The ultra-fast sequence alignment program “Bowtie-0.9.9” [19] was used to generate alignments of RNA sequence reads to the genome and gene models. “Bowtie” uses a Burrows-Wheeler index to rapidly align sequences to a pre-processed indexed set of sequences and uses a small memory footprint. The output of “Bowtie” includes the names of the reads that aligned, the orientation of the reads in the alignments, the names of the sequence to which the reads aligned, and the offsets into the reference sequences of the alignments. The default Bowtie conditions of a default high-quality read length of 28, two permitted mismatches in the high-quality end of a read, and maximum acceptable quality distance of the overall alignment = 70 were used to generate the following subsets of sequence alignments from the total 39.1 million collected RNA-seq reads:

  • Set 1 – RNA-seq reads aligned to genomic sequence “laccaria.allmasked” (15.4 million reads aligned)
  • Set 2 - RNA-seq reads cDNAs aligned to gene models “BestModels1.na.fasta” but not to genomic sequence (3.7 million reads aligned)
  • Set 3 - RNA-seq reads cDNAs aligned to gene models “BestModels1.na.fasta” (16.9 million reads aligned)

Identify deviations in RNA-seq data from gene models

A Perl script was written to analyze the output from ‘Bowtie’ to determine how many aligned reads were found for every base pair on the scaffolds how many reads aligned to the proposed splice sites of each gene. The script parameters were initially validated using a subset of 1501 genes associated with the mycorrhizal transcriptome. The gene models in this subset of the Bestmodels were used to validate the ability to find and correct discrepancies between the predicted gene models and the observed transcriptomic data. The complete method is also summarized in Figure 1.

For each gene model analyzed, a Flagged Deviations from Model (FDM) sequence is generated by the following method.

For every gene, indexed n, in analysis set

equation image

startBPn and stopBPn are the start and stop positions of the gene model on the scaffold for gene n. GeneModel[n, i] is an array, indexed by scaffold bp equal to TRUE when the base pair at scaffold position i belongs to the gene model n, and equals FALSE otherwise. GenomeAlign[i] is the number of RNA reads from Set 1 ‘Bowtie’ alignments to scaffold at position i. BorderAlign[i] is the number of RNA reads alignments from Set 2 ‘Bowtie’ alignments to scaffold at position i that align to the gene model but not to the scaffold, indicating a read that spans a splice site. Scaffold[i] is the positive strand base (A, G, C, T, or N) at position i. FDMn is the Flagged Deviation from Model sequence for gene n. Threshold is the minimum number of read alignments required to consider there to be expression. For this study, a Threshold of 2 alignments was used. A base pair of “X” here is used as an error flag in the FDM sequence, identifying regions in the gene model not supported by the expression data and that require correction. The resulting FDMn is the sequence for the gene model n as it is expressed in the set of RNA-seq data with error flags inserted into the sequence where the observed expression was found to deviate from the published gene model.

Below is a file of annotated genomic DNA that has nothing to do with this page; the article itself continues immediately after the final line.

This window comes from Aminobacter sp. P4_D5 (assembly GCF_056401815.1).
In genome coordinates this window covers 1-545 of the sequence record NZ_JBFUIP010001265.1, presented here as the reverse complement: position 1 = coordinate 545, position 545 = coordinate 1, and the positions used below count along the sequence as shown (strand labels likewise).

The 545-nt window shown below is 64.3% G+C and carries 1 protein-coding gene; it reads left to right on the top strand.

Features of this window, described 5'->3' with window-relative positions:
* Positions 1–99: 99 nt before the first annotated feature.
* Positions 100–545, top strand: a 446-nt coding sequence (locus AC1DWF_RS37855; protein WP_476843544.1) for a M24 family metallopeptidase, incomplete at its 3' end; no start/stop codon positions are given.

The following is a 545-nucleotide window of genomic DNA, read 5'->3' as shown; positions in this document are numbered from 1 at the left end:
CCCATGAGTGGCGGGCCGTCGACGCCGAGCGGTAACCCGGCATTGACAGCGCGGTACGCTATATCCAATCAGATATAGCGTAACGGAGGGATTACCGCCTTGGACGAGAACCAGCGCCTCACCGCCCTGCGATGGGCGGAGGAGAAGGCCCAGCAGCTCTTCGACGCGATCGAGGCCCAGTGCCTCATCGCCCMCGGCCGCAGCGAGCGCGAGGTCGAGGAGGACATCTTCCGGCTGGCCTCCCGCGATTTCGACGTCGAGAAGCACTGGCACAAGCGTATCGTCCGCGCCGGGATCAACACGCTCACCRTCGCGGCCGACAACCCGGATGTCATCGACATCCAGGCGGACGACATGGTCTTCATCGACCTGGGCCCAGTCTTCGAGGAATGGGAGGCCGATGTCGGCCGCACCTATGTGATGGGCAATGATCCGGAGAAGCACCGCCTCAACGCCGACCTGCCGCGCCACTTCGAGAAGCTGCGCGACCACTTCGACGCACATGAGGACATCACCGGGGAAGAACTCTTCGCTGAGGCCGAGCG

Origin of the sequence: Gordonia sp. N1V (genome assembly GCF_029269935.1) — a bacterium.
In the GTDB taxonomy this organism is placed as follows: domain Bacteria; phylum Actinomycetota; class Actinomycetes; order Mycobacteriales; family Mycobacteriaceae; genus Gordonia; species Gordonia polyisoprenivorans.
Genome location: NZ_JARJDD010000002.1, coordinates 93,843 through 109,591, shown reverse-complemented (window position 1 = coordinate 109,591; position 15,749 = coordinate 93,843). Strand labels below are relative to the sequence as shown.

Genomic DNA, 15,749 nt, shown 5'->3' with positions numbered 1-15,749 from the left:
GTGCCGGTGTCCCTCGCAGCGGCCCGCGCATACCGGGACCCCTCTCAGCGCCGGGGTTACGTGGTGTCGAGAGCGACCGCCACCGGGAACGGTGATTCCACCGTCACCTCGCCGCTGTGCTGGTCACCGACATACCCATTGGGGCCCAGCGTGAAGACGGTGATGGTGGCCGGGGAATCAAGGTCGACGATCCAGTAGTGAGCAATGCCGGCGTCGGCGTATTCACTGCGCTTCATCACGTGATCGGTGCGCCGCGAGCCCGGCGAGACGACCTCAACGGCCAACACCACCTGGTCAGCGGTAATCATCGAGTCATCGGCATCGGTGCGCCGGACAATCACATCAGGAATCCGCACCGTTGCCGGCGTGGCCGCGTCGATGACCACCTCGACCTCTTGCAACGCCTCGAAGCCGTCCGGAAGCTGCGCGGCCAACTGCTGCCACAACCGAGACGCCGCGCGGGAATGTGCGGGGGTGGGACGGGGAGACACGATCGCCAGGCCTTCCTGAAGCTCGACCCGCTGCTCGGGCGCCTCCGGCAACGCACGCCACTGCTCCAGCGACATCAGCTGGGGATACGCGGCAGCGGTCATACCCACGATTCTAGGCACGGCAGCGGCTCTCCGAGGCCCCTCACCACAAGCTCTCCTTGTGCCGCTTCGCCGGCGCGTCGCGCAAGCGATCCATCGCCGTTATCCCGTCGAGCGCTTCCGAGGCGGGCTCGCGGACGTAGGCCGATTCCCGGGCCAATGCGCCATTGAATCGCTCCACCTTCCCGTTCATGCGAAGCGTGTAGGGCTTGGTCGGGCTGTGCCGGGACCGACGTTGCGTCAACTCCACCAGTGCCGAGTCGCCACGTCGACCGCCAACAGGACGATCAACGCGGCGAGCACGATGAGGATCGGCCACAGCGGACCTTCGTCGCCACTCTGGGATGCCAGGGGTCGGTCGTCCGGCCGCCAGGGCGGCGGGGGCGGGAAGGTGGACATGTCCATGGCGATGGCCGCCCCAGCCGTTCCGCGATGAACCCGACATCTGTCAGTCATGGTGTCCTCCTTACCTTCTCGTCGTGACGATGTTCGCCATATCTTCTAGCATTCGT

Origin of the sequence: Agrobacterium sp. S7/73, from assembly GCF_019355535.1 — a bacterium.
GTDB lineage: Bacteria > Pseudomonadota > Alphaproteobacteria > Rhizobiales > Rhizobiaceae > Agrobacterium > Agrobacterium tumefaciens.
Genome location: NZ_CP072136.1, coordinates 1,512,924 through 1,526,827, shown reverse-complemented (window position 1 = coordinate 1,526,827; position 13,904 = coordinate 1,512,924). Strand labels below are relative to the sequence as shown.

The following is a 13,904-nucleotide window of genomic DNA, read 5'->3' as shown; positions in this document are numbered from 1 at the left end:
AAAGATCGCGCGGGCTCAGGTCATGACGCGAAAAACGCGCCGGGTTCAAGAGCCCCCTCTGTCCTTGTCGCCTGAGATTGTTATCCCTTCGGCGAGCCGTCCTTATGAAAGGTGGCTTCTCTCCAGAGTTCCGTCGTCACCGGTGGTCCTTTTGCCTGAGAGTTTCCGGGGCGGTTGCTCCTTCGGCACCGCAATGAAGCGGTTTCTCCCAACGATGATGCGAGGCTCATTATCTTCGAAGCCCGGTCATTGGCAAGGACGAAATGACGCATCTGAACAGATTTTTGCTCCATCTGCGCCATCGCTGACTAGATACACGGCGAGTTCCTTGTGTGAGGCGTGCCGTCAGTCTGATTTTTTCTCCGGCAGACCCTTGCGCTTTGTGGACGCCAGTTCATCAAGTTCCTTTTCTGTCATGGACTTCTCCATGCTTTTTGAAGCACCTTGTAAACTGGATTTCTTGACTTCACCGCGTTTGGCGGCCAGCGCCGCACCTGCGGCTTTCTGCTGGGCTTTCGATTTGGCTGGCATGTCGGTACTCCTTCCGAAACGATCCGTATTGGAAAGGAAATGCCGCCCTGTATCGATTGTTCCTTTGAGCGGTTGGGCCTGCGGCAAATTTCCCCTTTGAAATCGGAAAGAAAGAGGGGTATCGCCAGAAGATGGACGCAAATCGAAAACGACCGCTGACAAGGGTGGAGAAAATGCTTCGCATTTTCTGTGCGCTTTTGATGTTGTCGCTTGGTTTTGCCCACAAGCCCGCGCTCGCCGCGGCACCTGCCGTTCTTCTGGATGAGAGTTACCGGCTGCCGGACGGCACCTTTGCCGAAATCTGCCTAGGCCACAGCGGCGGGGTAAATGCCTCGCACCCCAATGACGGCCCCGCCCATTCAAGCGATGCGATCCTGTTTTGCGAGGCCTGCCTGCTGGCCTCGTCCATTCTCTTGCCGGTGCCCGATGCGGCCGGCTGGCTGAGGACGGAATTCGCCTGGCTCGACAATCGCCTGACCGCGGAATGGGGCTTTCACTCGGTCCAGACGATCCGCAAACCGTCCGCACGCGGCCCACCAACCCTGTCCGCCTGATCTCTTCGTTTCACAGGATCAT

Bridge potential model errors with assembled contigs of RNA-seq reads using FDMs as starting points

For each FDM generated above, identify regions of gene model not supported by RNA-seq data. Concatenate any sets of multiple, contiguous error flags into a single flag and remove from FDM any sets of sequences less than 36 bp long between error flags and concatenate into a single Error Flag. For every error flag in FDM, identify an expressed 18-mer probe sequence, up and downstream of the error flag. The contig is identified, assembled between the upstream and downstream probes using the method described below, and the transcript derived sequence is used to replace the error flag.